for students and their parents to take
part in during this year's parents'
weekend.
"This year we're selling out ev-
erything," said Leslie Douglas, co-
ordinator of the Student Alumni
Center. "It's bigger than any other
year.
Activities for parents and stu-
dents include a performance by the
University Players tonight at the
Mendelssohn Theater, faculty lec-

warming and climate change, and.
the Michigan-Illinois football game.
"The reason for the interest in the
weekend is largely due to the in-
creased amount of football tickets
that we have available for parents,"
said Douglas. "It remains ... the
most popular attraction."
She added that there tend to be
more parents of first-year students
than of any other year, although
there is a moderate return rate for
parents of sophomores.
"My parents decided to come
again this year," said LSA sopho-
more Laura Wert, whose parents are
traveling from New York to visit her
this weekend. "It's not even for me
-it's for the football game."
LSA first-year student Andy
Smolenski said he doesn't mind his

"Since everyone's parents are
coming, I'm not embarrassed," he
said. "I just want them to see what
it's like here."
Many fraternities and sororities
on campus are also sponsoring activ-
ities for students and their parents.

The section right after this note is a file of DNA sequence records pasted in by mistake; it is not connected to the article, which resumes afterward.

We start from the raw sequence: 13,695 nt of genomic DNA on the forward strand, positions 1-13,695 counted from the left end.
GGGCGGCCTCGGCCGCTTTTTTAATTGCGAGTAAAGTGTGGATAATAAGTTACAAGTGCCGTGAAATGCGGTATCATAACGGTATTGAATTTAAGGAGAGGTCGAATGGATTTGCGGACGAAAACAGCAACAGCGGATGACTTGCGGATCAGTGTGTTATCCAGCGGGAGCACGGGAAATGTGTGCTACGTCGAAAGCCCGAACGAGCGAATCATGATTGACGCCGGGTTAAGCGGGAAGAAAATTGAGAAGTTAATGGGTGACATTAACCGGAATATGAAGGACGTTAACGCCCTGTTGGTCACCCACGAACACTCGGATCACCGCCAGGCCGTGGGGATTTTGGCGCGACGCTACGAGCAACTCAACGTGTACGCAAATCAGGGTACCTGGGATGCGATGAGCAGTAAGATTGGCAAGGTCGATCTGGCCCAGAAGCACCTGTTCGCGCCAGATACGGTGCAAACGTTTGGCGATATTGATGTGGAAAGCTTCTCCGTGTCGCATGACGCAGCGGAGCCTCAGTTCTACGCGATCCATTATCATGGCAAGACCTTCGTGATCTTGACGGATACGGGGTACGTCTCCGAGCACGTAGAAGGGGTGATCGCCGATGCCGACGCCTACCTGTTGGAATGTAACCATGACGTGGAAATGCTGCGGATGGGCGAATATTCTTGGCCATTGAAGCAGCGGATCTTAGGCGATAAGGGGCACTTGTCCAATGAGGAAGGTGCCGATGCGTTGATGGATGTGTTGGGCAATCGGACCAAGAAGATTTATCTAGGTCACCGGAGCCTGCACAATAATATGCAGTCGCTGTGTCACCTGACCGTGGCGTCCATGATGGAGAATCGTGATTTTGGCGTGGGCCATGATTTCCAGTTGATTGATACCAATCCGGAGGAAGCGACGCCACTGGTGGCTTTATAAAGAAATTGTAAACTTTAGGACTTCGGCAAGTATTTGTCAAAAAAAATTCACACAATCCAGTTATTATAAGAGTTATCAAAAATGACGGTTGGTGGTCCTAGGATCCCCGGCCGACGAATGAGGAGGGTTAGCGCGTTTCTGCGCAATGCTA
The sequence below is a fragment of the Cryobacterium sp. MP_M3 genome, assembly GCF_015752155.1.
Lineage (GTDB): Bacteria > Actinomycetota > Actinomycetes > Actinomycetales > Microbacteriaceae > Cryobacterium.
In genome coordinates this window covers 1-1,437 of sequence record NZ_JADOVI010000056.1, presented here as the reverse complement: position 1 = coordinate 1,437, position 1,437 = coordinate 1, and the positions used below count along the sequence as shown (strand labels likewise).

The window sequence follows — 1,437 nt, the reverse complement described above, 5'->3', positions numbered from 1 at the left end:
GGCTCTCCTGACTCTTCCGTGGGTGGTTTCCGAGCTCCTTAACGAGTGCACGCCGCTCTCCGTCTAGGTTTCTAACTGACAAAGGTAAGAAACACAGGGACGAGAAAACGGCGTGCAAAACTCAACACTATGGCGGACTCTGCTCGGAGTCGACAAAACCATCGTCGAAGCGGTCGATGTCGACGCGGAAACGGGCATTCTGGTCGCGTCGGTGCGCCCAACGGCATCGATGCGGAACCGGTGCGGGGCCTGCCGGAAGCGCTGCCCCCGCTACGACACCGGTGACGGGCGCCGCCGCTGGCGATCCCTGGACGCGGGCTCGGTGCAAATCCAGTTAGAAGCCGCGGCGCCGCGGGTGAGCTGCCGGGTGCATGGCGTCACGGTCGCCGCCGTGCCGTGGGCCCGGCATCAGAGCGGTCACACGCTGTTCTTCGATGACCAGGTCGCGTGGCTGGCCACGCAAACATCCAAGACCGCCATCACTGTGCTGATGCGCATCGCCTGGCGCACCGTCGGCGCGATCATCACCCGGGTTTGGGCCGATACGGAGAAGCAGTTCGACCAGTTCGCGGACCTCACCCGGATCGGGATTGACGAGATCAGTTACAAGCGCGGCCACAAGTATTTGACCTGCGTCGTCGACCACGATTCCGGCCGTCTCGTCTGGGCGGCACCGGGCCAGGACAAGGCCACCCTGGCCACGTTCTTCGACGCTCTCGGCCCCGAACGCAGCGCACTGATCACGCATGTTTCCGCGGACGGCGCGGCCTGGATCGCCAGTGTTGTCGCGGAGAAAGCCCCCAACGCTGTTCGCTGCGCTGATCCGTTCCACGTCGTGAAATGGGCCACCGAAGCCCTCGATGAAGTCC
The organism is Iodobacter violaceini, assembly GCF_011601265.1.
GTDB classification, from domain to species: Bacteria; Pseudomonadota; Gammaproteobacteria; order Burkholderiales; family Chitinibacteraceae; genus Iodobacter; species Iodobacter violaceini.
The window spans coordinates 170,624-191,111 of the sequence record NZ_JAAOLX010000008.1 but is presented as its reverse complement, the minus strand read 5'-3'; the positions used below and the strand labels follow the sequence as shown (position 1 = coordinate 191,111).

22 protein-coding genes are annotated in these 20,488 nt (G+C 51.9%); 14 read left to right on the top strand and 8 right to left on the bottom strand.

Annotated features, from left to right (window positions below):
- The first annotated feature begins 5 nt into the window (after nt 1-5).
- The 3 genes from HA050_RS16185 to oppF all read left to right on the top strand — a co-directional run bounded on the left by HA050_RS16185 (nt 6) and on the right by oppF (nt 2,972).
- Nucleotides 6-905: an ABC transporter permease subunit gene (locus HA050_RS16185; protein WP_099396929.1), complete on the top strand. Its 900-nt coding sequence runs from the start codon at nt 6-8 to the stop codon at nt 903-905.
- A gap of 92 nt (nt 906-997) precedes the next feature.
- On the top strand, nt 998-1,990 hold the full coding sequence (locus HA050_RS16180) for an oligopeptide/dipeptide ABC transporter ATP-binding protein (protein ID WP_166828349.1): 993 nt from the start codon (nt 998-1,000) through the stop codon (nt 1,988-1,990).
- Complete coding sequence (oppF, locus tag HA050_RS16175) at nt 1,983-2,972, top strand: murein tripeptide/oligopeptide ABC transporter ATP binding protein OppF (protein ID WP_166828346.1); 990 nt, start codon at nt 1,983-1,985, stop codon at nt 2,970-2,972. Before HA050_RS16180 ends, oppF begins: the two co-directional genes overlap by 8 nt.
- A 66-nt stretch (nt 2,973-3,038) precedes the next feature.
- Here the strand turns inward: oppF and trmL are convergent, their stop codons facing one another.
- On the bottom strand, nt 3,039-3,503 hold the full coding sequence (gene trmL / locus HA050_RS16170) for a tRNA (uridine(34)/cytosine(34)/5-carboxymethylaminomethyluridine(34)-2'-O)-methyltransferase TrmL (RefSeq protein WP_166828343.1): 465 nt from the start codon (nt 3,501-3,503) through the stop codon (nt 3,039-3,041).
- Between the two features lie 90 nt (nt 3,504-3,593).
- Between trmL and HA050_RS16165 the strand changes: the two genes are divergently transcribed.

"My sorority is having a wine
and cheese party for visiting par-
ents," said Maria Sarnacki, an LSA
first-year student and pledge at the
Delta Gamma sorority. "I'm excited
for them to see how my life is with
the sorority."
There are also some students who
will not be affected by the activities
of this weekend and will go on with
business as usual.
Brenton Williams, an
Engineering first-year student from
See PARENTS, Page 2

Illinois final obstacle
to M' Rose Bowl bid

by Jeni Durst
Daily Football Writer

New MSA candidates want to hear student voice

by Megan Lardner
and Christine Young
Daily Staff Reporters
Students may be exercising their
vocal chords more frequently if the
new Michigan Student Assembly
candidates are successful in their
campaign goals to give students an
active voice in issues directly affect-
ing them.
"MSA needs to get more students
involved in caring about their educa-
tion," said LSA junior Jeffrey